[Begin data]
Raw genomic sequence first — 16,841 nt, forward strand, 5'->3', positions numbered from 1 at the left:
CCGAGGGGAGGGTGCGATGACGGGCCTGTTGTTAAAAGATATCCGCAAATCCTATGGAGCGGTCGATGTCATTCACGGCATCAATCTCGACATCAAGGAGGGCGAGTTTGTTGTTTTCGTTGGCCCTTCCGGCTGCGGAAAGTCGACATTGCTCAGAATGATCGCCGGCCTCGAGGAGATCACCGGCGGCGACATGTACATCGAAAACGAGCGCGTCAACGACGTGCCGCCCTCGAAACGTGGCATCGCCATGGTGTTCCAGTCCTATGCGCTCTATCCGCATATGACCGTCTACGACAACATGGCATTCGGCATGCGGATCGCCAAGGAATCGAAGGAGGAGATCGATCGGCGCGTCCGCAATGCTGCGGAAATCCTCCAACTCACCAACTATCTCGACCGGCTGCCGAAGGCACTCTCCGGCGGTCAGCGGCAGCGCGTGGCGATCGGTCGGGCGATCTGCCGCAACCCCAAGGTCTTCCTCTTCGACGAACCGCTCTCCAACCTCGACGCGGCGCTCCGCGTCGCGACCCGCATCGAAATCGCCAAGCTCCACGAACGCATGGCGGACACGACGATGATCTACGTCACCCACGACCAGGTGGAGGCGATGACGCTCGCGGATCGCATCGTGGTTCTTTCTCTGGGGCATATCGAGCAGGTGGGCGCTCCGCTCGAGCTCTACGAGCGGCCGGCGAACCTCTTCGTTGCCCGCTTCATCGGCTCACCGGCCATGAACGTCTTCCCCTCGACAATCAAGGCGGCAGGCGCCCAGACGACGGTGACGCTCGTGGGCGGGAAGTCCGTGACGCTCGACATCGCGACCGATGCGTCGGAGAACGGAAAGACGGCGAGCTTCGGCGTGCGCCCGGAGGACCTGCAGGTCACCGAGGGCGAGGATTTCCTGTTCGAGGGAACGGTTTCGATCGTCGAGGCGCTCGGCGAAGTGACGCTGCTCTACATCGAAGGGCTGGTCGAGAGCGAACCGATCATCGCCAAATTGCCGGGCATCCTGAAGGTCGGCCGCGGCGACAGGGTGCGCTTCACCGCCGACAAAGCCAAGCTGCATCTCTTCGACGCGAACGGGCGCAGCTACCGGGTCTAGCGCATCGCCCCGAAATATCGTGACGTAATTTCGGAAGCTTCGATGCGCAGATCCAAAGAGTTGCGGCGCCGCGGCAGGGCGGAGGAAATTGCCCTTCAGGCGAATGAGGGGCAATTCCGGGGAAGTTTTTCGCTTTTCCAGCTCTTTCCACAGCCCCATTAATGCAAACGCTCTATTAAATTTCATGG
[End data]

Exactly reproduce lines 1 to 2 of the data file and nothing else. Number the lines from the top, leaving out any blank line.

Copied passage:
Raw genomic sequence first — 16,841 nt, forward strand, 5'->3', positions numbered from 1 at the left:
CCGAGGGGAGGGTGCGATGACGGGCCTGTTGTTAAAAGATATCCGCAAATCCTATGGAGCGGTCGATGTCATTCACGGCATCAATCTCGACATCAAGGAGGGCGAGTTTGTTGTTTTCGTTGGCCCTTCCGGCTGCGGAAAGTCGACATTGCTCAGAATGATCGCCGGCCTCGAGGAGATCACCGGCGGCGACATGTACATCGAAAACGAGCGCGTCAACGACGTGCCGCCCTCGAAACGTGGCATCGCCATGGTGTTCCAGTCCTATGCGCTCTATCCGCATATGACCGTCTACGACAACATGGCATTCGGCATGCGGATCGCCAAGGAATCGAAGGAGGAGATCGATCGGCGCGTCCGCAATGCTGCGGAAATCCTCCAACTCACCAACTATCTCGACCGGCTGCCGAAGGCACTCTCCGGCGGTCAGCGGCAGCGCGTGGCGATCGGTCGGGCGATCTGCCGCAACCCCAAGGTCTTCCTCTTCGACGAACCGCTCTCCAACCTCGACGCGGCGCTCCGCGTCGCGACCCGCATCGAAATCGCCAAGCTCCACGAACGCATGGCGGACACGACGATGATCTACGTCACCCACGACCAGGTGGAGGCGATGACGCTCGCGGATCGCATCGTGGTTCTTTCTCTGGGGCATATCGAGCAGGTGGGCGCTCCGCTCGAGCTCTACGAGCGGCCGGCGAACCTCTTCGTTGCCCGCTTCATCGGCTCACCGGCCATGAACGTCTTCCCCTCGACAATCAAGGCGGCAGGCGCCCAGACGACGGTGACGCTCGTGGGCGGGAAGTCCGTGACGCTCGACATCGCGACCGATGCGTCGGAGAACGGAAAGACGGCGAGCTTCGGCGTGCGCCCGGAGGACCTGCAGGTCACCGAGGGCGAGGATTTCCTGTTCGAGGGAACGGTTTCGATCGTCGAGGCGCTCGGCGAAGTGACGCTGCTCTACATCGAAGGGCTGGTCGAGAGCGAACCGATCATCGCCAAATTGCCGGGCATCCTGAAGGTCGGCCGCGGCGACAGGGTGCGCTTCACCGCCGACAAAGCCAAGCTGCATCTCTTCGACGCGAACGGGCGCAGCTACCGGGTCTAGCGCATCGCCCCGAAATATCGTGACGTAATTTCGGAAGCTTCGATGCGCAGATCCAAAGAGTTGCGGCGCCGCGGCAGGGCGGAGGAAATTGCCCTTCAGGCGAATGAGGGGCAATTCCGGGGAAGTTTTTCGCTTTTCCAGCTCTTTCCACAGCCCCATTAATGCAAACGCTCTATTAAATTTCATGG